In general, do not use typedef for the purpose of hiding structures. Typedefs used this way are problematic because they do not properly hide their underlying type; for example, you need to know if the typedef is the structure itself or a pointer to the structure. In addition, they must be declared exactly once, whereas an incomplete structure type can be mentioned as many times as necessary. Typedefs are difficult to use in stand-alone header files: the header that defines the typedef must be included before the header that uses it, or by the header that uses it (which causes namespace pollution), or there must be a back-door mechanism for obtaining the typedef.

That said, typedef can be helpful sometimes. For example, it is routinely used to clarify the nature of an argument or return value, which can be of a rather generic type such as void *. It is also common to rename enum.

To make typedef names more informative and regular, we use the following suffixes:

  • _e for enum
  • _f for floating point numbers, regardless of size
  • _i for signed integers, regardless of size
  • _u for unsigned integers, regardless of size
  • _fn for function pointers
  • _p for other pointer type
  • _st for struct

Forward Declaration

Prefer using forward declaration over including another header for type- declaration only. Forward declaration such as struct request; is feasible if none of its members are directly accessed, such as when it's used in function declaration.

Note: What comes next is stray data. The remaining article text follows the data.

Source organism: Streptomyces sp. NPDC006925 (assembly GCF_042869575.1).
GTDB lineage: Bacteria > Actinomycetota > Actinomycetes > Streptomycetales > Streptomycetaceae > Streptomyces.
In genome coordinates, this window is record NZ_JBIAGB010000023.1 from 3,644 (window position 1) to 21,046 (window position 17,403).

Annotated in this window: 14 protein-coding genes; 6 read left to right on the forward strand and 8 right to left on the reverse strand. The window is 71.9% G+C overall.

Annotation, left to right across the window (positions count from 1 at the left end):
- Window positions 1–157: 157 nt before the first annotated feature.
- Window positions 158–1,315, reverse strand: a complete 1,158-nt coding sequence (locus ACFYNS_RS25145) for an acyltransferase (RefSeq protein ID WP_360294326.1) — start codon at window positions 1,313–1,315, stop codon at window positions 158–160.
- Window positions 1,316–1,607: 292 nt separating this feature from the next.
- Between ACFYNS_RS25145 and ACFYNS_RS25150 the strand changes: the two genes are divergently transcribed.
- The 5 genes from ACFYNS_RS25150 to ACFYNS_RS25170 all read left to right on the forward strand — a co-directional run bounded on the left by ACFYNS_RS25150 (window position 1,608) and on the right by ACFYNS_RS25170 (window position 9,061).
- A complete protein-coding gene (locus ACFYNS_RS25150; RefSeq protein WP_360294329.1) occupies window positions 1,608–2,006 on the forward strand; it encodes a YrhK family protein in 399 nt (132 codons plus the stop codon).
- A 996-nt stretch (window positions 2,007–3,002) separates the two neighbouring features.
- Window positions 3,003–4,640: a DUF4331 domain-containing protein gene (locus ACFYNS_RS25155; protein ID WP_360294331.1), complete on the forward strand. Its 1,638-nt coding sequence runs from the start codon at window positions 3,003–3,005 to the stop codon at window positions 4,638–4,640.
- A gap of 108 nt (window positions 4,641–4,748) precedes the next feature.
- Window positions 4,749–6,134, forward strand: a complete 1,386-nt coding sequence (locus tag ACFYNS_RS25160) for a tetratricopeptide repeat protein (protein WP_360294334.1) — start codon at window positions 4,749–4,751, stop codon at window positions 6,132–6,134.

Functions

  • Declare functions that are local to a file as static.

  • Place function types in their own line preceding the function. For example:

    static char *
    function(int a1, int a2, float fl, int a4)
    {
        ...
  • Separate two successive functions with one blank line.

  • Include parameter names with their dataypes in the function declaration. For example:

    void function(int param);
  • When you use a wrapper function, name the wrapped function with the same name as the wrapper function preceded by an underscore ('_'). Wrapped functions are usually static. For example:

    static int
    _fib(int n)
    {
        ...
    }
    
    int
    fib(int n)
    {
        ...
        _fib(n);
        ...
    }
  • Create functions that are short and sweet. Functions should do just one thing and fit on one or two screenfuls of text (80x24 screen size).

    The maximum length of a function is inversely proportional to the complexity and indentation level of that function. So, if you have a conceptually simple function that is just one long (but simple) case-statement, where you have to do lots of small things for many different cases, it is acceptable to have a longer function.

    Another measure of function complexity is the number of local variables. They should not exceed 5-10. If your function has more than that, re-think the function and split it into smaller pieces. A human brain can generally easily keep track of about seven different things; anything more and it gets confused. You may need to come back to your function and understand what you did two weeks from now.